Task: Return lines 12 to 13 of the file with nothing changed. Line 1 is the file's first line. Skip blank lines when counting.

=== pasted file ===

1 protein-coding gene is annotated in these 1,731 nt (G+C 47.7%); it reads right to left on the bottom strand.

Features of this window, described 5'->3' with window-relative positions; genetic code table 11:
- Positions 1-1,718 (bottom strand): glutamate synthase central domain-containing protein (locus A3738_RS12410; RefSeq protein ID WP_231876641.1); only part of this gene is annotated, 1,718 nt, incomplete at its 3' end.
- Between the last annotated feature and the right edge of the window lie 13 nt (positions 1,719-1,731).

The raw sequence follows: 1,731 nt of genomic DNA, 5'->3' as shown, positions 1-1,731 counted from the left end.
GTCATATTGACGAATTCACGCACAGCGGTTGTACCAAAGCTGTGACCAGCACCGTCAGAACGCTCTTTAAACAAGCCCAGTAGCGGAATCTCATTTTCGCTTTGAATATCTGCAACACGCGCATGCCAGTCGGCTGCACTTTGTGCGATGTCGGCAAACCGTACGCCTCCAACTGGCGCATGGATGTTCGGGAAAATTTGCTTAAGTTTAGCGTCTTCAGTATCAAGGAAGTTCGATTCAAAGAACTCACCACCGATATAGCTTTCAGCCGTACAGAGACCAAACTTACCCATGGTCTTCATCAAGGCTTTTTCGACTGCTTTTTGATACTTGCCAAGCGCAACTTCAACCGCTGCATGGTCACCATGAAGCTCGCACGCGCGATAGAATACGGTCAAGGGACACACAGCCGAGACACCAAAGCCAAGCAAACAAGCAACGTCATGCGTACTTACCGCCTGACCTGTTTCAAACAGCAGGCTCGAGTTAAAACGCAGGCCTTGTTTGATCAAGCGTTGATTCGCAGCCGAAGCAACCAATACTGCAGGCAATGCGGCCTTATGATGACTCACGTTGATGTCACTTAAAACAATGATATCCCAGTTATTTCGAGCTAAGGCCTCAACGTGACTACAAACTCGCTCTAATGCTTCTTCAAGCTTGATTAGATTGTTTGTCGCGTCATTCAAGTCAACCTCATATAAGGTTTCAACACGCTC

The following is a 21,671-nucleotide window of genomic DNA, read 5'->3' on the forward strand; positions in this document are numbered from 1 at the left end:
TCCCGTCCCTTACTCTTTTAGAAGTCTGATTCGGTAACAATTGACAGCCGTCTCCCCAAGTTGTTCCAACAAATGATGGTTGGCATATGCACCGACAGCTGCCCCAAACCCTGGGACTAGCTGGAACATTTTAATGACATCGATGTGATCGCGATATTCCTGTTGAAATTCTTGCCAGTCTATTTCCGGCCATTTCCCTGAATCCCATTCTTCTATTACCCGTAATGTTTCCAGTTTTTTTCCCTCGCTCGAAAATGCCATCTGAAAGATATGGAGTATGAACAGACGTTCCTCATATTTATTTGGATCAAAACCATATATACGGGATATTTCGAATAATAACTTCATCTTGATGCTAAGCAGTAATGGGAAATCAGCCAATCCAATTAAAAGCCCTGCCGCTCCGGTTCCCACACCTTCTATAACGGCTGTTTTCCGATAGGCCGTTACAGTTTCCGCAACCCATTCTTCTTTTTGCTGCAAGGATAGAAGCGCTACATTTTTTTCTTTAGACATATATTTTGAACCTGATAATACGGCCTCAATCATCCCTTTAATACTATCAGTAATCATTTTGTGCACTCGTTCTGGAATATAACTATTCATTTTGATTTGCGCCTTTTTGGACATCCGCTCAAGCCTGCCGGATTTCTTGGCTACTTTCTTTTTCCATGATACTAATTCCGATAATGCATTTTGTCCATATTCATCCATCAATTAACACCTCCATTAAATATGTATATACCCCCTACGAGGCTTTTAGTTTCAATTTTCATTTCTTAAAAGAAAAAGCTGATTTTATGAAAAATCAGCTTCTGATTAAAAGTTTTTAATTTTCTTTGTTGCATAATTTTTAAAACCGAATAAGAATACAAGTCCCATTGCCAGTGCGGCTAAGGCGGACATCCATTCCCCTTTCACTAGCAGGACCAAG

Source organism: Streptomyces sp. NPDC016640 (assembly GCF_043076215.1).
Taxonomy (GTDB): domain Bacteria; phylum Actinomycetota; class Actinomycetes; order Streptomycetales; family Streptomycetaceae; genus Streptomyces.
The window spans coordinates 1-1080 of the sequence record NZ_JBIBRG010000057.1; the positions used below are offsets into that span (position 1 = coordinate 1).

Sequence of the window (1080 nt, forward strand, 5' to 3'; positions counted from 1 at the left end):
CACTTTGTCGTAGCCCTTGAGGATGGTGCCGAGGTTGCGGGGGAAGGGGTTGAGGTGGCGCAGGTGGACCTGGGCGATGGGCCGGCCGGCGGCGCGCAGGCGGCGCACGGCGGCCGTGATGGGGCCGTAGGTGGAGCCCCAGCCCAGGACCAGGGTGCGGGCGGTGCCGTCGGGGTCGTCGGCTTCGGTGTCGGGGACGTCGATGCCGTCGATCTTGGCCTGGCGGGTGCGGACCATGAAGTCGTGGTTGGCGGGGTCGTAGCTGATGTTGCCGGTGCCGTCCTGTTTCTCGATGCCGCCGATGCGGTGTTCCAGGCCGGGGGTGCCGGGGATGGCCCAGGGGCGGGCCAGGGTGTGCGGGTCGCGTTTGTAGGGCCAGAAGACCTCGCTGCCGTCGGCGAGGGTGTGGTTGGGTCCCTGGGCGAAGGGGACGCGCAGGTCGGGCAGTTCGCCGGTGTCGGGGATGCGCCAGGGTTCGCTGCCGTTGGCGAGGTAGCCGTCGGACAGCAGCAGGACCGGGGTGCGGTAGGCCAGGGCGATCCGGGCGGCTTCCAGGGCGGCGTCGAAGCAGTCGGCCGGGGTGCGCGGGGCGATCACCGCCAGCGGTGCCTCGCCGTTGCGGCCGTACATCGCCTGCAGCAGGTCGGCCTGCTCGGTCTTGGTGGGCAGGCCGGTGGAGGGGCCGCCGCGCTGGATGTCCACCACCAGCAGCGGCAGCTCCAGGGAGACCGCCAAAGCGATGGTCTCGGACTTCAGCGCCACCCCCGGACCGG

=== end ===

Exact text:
Sequence of the window (1080 nt, forward strand, 5' to 3'; positions counted from 1 at the left end):
CACTTTGTCGTAGCCCTTGAGGATGGTGCCGAGGTTGCGGGGGAAGGGGTTGAGGTGGCGCAGGTGGACCTGGGCGATGGGCCGGCCGGCGGCGCGCAGGCGGCGCACGGCGGCCGTGATGGGGCCGTAGGTGGAGCCCCAGCCCAGGACCAGGGTGCGGGCGGTGCCGTCGGGGTCGTCGGCTTCGGTGTCGGGGACGTCGATGCCGTCGATCTTGGCCTGGCGGGTGCGGACCATGAAGTCGTGGTTGGCGGGGTCGTAGCTGATGTTGCCGGTGCCGTCCTGTTTCTCGATGCCGCCGATGCGGTGTTCCAGGCCGGGGGTGCCGGGGATGGCCCAGGGGCGGGCCAGGGTGTGCGGGTCGCGTTTGTAGGGCCAGAAGACCTCGCTGCCGTCGGCGAGGGTGTGGTTGGGTCCCTGGGCGAAGGGGACGCGCAGGTCGGGCAGTTCGCCGGTGTCGGGGATGCGCCAGGGTTCGCTGCCGTTGGCGAGGTAGCCGTCGGACAGCAGCAGGACCGGGGTGCGGTAGGCCAGGGCGATCCGGGCGGCTTCCAGGGCGGCGTCGAAGCAGTCGGCCGGGGTGCGCGGGGCGATCACCGCCAGCGGTGCCTCGCCGTTGCGGCCGTACATCGCCTGCAGCAGGTCGGCCTGCTCGGTCTTGGTGGGCAGGCCGGTGGAGGGGCCGCCGCGCTGGATGTCCACCACCAGCAGCGGCAGCTCCAGGGAGACCGCCAAAGCGATGGTCTCGGACTTCAGCGCCACCCCCGGACCGG